For curious, I wanted to share a quick update on the typography refresh.
The following four recent pieces of news that should be of interest...
1). The French Wikipedia community closed their vote on most aspects of the
new design (color, size, new headers, etc.) and it was very much in favor
of keeping the new design in all aspects.[a]
2). Spanish Wikipedians also closed their vote, which was more of a simple
yes/no on whether to revert. This was also in favor of keeping the new
3). Jon Robson has put up a patch to allow LESS styles to be set
per-language.[c] This means that many local site hacks, like Japanese
Wikipedia removing the serif headers or Farsi Wikipedia having to set
completely different Farsi-friendly fonts, will potentially no longer be
necessary. Review and testing is needed!
4). For some time now MediaWiki.org and the test replica of English
Wikipedia (en.wikipedia.beta.wmflabs.org) have been using a new proposed
body font stack by Erwin Dokter. This puts Nimbus Sans L first, and
restores the other body font settings like Helvetica Neue for Mac users,
Arial for all Windows users etc. Please try it out, especially if you're on
Windows or Linux. We'd like to put this in Vector/core at some point, if we
can make sure it works.
On Apr 29, 2014 3:43 AM, "Steven Walling" <swalling(a)wikimedia.org> wrote:
> FYI, if you're interested in continuing to talk about this and related
> issues, I strongly encourage Wikitech subscribers to join the Design list.
> ---------- Forwarded message ----------
> From: Steven Walling <swalling(a)wikimedia.org>
> Date: Mon, Apr 28, 2014 at 6:42 PM
> Subject: Typography refresh, now that dust has settled
> To: "A list for the design team." <design(a)lists.wikimedia.org>
> Hi everyone,
> For curious, I wanted to share a quick update on the typography refresh.
> The following four recent pieces of news that should be of interest...
> 1). The French Wikipedia community closed their vote on most aspects of
> new design (color, size, new headers, etc.) and it was very much in favor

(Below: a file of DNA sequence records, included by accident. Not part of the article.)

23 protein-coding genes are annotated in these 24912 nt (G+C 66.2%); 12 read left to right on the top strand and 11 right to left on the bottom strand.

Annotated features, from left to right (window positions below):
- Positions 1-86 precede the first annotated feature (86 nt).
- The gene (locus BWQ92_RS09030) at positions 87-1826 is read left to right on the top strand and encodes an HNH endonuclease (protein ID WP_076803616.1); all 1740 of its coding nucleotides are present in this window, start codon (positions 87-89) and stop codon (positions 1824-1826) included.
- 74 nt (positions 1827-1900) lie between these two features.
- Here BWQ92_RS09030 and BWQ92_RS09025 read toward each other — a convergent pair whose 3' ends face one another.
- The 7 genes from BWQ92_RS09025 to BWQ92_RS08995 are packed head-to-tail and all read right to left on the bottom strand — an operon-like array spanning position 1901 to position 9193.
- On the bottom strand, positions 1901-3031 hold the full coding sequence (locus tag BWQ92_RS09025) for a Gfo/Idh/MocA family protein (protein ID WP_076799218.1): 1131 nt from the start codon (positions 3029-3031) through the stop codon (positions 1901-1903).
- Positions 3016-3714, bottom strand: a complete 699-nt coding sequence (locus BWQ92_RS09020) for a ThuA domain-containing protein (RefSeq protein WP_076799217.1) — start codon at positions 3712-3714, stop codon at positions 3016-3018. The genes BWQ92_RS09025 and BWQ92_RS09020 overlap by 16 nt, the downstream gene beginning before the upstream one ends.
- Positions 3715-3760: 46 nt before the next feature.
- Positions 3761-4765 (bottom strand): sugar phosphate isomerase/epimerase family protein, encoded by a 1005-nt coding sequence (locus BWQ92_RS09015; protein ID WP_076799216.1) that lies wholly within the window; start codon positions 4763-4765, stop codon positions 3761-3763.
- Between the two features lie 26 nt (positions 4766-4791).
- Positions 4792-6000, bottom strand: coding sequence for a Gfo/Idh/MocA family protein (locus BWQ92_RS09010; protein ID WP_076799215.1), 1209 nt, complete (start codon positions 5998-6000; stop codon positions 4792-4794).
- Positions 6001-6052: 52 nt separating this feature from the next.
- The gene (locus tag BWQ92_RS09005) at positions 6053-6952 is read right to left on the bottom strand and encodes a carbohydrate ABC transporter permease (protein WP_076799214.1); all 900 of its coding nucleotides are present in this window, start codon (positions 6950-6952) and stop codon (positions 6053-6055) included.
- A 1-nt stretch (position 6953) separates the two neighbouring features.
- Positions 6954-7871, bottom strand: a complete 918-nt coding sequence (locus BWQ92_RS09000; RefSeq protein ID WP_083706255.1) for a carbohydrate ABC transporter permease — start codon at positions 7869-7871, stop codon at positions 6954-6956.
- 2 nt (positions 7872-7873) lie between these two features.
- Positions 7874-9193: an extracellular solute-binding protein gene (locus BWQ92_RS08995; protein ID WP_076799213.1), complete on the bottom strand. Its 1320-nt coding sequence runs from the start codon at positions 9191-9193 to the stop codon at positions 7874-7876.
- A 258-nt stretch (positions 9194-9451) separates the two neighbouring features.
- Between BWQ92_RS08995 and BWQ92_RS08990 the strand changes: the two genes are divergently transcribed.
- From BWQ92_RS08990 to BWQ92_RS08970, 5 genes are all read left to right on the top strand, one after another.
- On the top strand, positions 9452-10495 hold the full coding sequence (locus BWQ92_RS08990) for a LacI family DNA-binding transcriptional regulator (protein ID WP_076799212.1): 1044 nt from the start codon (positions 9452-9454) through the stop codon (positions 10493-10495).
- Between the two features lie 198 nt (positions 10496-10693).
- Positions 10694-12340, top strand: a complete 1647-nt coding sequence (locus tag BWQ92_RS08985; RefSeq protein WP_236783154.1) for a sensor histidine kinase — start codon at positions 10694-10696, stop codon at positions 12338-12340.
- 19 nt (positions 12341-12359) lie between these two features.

> of keeping the new design in all aspects.[a]
> 2). Spanish Wikipedians also closed their vote, which was more of a
> yes/no on whether to revert. This was also in favor of keeping the new
> 3). Jon Robson has put up a patch to allow LESS styles to be set
> per-language.[c] This means that many local site hacks, like Japanese
> Wikipedia removing the serif headers or Farsi Wikipedia having to set
> completely different Farsi-friendly fonts, will potentially no longer be
> necessary. Review and testing is needed!
> 4). For some time now MediaWiki.org and the test replica of English
> Wikipedia (en.wikipedia.beta.wmflabs.org) have been using a new proposed
> body font stack by Erwin Dokter. This puts Nimbus Sans L first, and
> restores the other body font settings like Helvetica Neue for Mac users,
> Arial for all Windows users etc. Please try it out, especially if you're
> Windows or Linux. We'd like to put this in Vector/core at some point, if
> can make sure it works.
> c. https://gerrit.wikimedia.org/r/#/c/125760/
> Steven Walling,
> Product Manager
Is there at this time any interest for a test tool for fonts where users
can rate the qualities if a font we are looking for? I posed the same
question on wikitech before the dust settled, but that might have been too
> Steven Walling,
> Product Manager
> Wikitech-l mailing list
I have uploaded a new version of the Winter prototype, version 0.5.
You may play with it here: http://unicorn.wmflabs.org/winter/
And give feedback here: https://www.mediawiki.org/wiki/Talk:Winter
After a significant battery of tests, several changes have been made (and will be going into test this coming week).
* Personal tools section no longer modifies itself upon scroll and remains fully expanded.
* In-header table of contents now appears to the left of the search box. It has been further expanded to include page-context links. The visual design of the menu requires work.